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2011 Journalist Engagement Survey

September 22, 2011 in Community, Craft, Resources, Revenue

While editors at U.S. daily newspapers overwhelmingly say they think audience engagement has become an important part of practicing journalism, they’re often not sure what that means or how to go about it. Many have yet to embrace tools that allow them to understand and interact with their audiences. Not even half of respondents said that they use social media to listen as well as share information, that they interact with readers in comments sections, or that they use their analytics reports to help make news decisions.

A telephone survey of 529 managing editors, executive editors, and editors of daily community newspapers in March, April and May of 2011, validated that audience engagement is on the minds of editors, and not just the editors I interviewed this year who are on the cutting edge of experimentation. Many acknowledged that their news processes need to be more social and collaborative, and some mentioned hiring people specifically with that in mind. The survey was administered by the Center for Advanced Social Research (CASR) of the Missouri School of Journalism.”

NTEN and M+R Strategic Services Annual Benchmark Study

September 15, 2011 in Resources, Revenue, Technology

“The eNonprofit Benchmarks Study is the first of its kind to look at the effectiveness of major American nonprofits using the Internet to raise money and influence public policy. Nonprofits can use this study to measure and compare their online performance to other organizations.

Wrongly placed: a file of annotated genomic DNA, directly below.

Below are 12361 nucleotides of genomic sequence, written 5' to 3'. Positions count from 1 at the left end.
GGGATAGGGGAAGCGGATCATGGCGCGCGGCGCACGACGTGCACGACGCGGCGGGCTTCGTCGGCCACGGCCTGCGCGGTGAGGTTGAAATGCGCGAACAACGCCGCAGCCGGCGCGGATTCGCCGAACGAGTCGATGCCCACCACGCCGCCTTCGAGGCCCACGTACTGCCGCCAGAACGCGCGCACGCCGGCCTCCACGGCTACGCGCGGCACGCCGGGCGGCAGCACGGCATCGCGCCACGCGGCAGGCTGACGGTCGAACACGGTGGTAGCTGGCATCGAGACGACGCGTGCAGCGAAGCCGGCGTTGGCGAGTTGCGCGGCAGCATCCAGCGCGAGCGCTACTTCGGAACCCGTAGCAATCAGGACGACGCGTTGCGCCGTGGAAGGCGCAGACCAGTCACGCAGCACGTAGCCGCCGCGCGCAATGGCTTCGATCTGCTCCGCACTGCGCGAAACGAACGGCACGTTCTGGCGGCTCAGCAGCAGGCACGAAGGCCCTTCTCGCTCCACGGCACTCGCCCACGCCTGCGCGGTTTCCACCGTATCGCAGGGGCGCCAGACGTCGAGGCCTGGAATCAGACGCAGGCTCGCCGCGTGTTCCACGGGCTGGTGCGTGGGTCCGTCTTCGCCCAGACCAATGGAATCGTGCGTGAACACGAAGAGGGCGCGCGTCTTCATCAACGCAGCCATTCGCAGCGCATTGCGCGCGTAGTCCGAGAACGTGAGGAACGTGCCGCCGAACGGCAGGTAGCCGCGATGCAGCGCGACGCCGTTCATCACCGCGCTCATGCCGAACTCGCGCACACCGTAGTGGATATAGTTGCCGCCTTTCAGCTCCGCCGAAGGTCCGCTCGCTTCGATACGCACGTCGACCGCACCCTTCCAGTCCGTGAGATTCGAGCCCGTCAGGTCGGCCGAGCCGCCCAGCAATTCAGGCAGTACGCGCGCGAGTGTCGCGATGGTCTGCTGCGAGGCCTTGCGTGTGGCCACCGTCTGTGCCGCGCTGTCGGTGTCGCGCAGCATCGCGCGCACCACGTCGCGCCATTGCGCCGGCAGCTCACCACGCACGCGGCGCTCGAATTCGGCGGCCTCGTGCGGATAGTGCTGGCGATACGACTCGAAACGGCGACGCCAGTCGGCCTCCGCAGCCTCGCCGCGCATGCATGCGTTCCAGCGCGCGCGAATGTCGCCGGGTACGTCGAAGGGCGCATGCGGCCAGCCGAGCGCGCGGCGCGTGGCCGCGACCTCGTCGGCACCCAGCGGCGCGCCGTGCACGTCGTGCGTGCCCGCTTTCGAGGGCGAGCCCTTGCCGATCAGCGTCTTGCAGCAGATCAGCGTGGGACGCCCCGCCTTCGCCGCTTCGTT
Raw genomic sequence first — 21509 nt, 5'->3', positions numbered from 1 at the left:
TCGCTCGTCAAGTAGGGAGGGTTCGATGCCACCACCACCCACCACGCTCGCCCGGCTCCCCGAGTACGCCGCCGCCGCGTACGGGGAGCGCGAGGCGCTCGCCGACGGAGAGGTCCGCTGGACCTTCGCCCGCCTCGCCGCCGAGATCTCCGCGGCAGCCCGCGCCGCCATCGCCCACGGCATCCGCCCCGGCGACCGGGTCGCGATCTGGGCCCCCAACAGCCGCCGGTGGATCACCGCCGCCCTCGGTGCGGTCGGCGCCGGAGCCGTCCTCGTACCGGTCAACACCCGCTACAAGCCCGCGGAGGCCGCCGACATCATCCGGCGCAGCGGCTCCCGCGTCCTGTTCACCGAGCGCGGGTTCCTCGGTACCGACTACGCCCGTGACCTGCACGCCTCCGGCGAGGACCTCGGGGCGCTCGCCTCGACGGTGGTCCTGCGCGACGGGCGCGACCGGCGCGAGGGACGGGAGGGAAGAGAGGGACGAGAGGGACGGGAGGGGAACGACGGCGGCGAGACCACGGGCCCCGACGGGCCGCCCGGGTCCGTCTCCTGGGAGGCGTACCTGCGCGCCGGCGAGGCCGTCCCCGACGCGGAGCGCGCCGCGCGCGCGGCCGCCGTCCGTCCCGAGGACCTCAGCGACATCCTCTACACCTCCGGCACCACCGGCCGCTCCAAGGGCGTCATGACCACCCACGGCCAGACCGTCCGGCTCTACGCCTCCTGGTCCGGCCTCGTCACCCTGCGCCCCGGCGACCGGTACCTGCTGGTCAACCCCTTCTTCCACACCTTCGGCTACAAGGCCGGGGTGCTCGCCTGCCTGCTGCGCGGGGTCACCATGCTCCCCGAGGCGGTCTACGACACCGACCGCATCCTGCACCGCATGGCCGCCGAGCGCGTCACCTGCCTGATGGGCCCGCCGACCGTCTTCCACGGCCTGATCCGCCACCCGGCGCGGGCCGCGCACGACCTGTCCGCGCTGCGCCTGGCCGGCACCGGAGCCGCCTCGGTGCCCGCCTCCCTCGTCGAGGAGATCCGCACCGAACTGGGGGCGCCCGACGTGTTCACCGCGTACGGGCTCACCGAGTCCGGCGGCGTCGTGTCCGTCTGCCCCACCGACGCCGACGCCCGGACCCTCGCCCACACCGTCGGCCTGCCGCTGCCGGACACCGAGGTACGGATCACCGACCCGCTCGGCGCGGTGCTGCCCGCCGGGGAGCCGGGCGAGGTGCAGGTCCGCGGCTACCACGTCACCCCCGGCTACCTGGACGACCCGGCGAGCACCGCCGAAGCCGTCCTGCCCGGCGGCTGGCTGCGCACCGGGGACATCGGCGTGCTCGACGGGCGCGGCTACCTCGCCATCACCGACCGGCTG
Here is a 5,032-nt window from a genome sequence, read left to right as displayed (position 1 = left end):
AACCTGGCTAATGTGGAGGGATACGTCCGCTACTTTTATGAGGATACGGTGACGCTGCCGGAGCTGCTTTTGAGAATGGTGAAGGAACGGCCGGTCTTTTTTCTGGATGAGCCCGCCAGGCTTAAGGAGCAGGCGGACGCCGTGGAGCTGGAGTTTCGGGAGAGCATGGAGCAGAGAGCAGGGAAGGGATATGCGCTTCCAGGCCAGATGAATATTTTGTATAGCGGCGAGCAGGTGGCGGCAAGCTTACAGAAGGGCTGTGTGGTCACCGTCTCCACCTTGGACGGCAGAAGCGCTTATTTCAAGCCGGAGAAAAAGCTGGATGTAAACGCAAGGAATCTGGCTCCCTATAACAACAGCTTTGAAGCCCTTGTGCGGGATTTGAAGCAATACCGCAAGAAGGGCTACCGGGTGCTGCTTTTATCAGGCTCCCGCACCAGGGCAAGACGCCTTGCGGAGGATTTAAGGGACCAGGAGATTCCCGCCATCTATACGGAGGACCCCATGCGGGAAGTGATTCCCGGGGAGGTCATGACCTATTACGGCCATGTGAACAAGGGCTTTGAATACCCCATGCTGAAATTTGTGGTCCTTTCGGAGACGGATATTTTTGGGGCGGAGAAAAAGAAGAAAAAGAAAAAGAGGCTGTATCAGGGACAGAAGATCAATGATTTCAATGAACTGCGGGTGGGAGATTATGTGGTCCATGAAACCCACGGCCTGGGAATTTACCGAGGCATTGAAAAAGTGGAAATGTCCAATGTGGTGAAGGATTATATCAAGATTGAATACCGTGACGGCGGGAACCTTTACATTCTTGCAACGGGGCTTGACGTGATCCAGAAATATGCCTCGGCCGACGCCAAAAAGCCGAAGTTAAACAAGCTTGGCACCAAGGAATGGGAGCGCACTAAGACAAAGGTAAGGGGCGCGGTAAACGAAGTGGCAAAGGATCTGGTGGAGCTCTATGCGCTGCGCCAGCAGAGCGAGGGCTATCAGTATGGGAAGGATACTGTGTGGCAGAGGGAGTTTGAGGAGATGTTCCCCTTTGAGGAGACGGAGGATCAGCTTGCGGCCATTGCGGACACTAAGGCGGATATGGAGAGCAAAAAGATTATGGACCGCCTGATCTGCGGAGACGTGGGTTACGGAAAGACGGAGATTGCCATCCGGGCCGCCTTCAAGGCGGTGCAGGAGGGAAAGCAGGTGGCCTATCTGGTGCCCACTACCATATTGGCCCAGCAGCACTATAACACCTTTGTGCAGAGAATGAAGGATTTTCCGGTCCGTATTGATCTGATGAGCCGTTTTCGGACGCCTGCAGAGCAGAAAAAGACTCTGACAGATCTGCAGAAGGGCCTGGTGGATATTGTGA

The study provides a snapshot of key metrics and benchmarks for nonprofit online communications, including email fundraising and advocacy. To develop these metrics, M+R Strategic Services analyzed data from three sources: (a) nonprofit study partners, 15 key national nonprofits in the environmental, civil/legal rights-based, and international aid sectors, which had substantial online communications and marketing programs; (b) aggregate data from Convio, GetActive Software, and Kintera, major providers of online communications tools for nonprofits; and (c) an online survey of the broader nonprofit community with 85 respondents.

Most data came from drilling down into hundreds of email messages sent by the 15 study partners to their email list members over 2 years—from September 2003 to September 2005. We coded statistics for these messages by nonprofit type (environmental, rights-based, or international aid) and then sorted them into message-type categories (including advocacy, fundraising, e-news, and other).

The study has chapters on return on investment, email messaging, email list growth, email list composition, online advocacy, and online fund-raising. One of the study’s most revealing chapters—with regard to measuring the quality and effectiveness of announcements to nonprofit organizations’ email subscriber lists—is on email messaging metrics.” Source: Harvard Family Research Project

A resource for newsrooms: Measuring the success of audience engagement efforts

September 14, 2011 in Community, Craft, Resources, Revenue

Journalists have a lot to learn from other disciplines about tracking what works. We’re not used to gauging our success in ways more sophisticated than ratings or circulation numbers, and we’re behind the measurement curve. But these days, it’s hard to value what you can’t measure. And as newsrooms grapple with how to make room in tight budgets for audience engagement, it’s natural that they’d also wonder what the return on that investment might be.